When I learned that ‘Getting to Know Pre-Colonial Punjab through Sikh-period Frescoes’ was being offered as an actual course at the Lahore University of Management Sciences (LUMS) last semester, I was ecstatic.
It was my first encounter with the pioneering woman who has made it her life’s mission to document the largely undiscovered subject.
“I was roaming around the Lahore Fort when I came across the Athdara. I got on top of it and started looking around. I found several features that were Mughal but some were very different – a confusing but intriguing mix of materials and motifs,” remembers Dr Nadhra Shahbaz Naeem Khan. This was the moment when her unique journey to documenting Sikh art and architecture in Pakistan began, which in her words, was “serendipity.”
Dr Khan graduated with a degree in graphic design from the Department of Fine Arts, University of the Punjab (presently the College of Art and Design) and completed her postgraduate in the same. Later, she taught at their Fine Arts Department for a few years before working for an advertising agency, and then joined the Lahore College for Women University, where she set up their Department of Art and Design. In 2002, while Dr Khan was teaching Art and Design, the Punjab University announced a PhD programme in Art History. It was then that she says, she just “dived into it” without a very clear concept of where it would lead her.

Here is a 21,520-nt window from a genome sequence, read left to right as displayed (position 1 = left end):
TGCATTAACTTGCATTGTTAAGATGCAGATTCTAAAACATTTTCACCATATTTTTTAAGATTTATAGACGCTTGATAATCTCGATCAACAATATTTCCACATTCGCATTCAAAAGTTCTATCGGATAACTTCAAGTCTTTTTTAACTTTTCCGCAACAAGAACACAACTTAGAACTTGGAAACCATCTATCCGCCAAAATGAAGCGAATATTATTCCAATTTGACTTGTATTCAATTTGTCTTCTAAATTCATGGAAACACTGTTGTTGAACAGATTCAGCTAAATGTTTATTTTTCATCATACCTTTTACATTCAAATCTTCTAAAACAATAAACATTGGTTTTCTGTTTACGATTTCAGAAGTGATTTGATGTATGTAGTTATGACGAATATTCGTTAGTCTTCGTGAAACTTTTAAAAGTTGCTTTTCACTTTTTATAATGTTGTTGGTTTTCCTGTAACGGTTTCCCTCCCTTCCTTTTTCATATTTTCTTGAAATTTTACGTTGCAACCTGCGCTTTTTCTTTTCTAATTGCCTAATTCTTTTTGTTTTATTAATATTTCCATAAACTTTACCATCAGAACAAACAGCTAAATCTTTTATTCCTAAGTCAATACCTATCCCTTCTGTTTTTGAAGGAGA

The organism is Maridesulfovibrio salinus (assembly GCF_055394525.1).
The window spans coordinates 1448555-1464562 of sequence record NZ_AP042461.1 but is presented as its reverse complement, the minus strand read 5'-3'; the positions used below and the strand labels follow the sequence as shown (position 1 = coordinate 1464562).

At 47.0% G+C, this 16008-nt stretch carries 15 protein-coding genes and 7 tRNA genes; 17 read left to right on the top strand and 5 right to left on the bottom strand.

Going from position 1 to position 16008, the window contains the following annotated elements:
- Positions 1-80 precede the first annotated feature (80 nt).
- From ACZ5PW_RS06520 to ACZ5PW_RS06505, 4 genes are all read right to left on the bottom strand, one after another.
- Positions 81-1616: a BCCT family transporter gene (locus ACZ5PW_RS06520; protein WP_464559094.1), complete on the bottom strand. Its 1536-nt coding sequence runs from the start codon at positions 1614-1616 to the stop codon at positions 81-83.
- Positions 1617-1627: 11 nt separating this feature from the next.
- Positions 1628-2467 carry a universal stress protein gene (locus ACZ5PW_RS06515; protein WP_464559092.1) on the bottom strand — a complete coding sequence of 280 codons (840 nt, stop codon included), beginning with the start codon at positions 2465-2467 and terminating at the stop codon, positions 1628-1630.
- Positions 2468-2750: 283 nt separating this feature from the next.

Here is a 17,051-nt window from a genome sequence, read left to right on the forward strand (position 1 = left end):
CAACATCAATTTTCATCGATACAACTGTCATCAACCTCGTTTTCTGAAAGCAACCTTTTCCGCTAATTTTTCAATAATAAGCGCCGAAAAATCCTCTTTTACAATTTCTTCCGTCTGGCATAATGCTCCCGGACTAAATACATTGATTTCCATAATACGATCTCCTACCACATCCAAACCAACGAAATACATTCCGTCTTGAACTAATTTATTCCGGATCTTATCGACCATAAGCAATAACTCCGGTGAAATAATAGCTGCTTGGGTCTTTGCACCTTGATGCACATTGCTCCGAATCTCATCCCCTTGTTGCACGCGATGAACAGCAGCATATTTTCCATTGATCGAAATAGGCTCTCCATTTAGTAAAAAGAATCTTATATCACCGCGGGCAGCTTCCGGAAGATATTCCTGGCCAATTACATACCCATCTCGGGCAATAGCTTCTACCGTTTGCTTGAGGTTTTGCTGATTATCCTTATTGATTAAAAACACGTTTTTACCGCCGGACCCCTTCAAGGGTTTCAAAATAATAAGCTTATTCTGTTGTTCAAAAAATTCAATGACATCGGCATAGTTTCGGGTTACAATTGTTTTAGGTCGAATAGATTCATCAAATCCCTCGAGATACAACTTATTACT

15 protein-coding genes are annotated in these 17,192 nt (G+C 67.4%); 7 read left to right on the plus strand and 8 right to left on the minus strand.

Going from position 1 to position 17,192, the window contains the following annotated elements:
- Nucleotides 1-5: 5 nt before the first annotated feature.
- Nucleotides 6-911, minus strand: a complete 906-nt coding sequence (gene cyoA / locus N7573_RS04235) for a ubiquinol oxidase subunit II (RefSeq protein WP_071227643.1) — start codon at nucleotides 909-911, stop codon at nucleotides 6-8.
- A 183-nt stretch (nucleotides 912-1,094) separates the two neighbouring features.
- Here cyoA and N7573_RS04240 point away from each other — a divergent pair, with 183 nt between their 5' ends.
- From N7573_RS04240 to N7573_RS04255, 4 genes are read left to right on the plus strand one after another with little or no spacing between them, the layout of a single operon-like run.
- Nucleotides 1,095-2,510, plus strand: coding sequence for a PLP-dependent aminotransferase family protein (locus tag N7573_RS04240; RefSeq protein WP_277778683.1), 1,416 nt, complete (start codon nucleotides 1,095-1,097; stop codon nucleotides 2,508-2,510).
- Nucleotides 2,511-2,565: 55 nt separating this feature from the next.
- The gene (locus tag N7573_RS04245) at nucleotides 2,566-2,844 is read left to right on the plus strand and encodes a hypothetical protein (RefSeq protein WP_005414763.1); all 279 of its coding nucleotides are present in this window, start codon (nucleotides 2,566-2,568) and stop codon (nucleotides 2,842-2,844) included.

A visit to the Athdara at the Lahore Fort triggered her destiny and took Dr Khan to Ranjit Singh’s Samadhi to discover and learn more. “That was the day when I silently told myself that this was it - my dissertation was going to be on the Samadhi!”
Dr Khan’s PhD dissertation was a study of the ornamental program of Maharaja Ranjit Singh’s Samadhi in Lahore. This led her to study other Sikh monuments in Punjab. In the process, she has built an impressive photographic archive documenting some endangered sites –an area that needs more people like her to carry out specialised research given dire need of preserving and conserving heritage sites in Pakistan.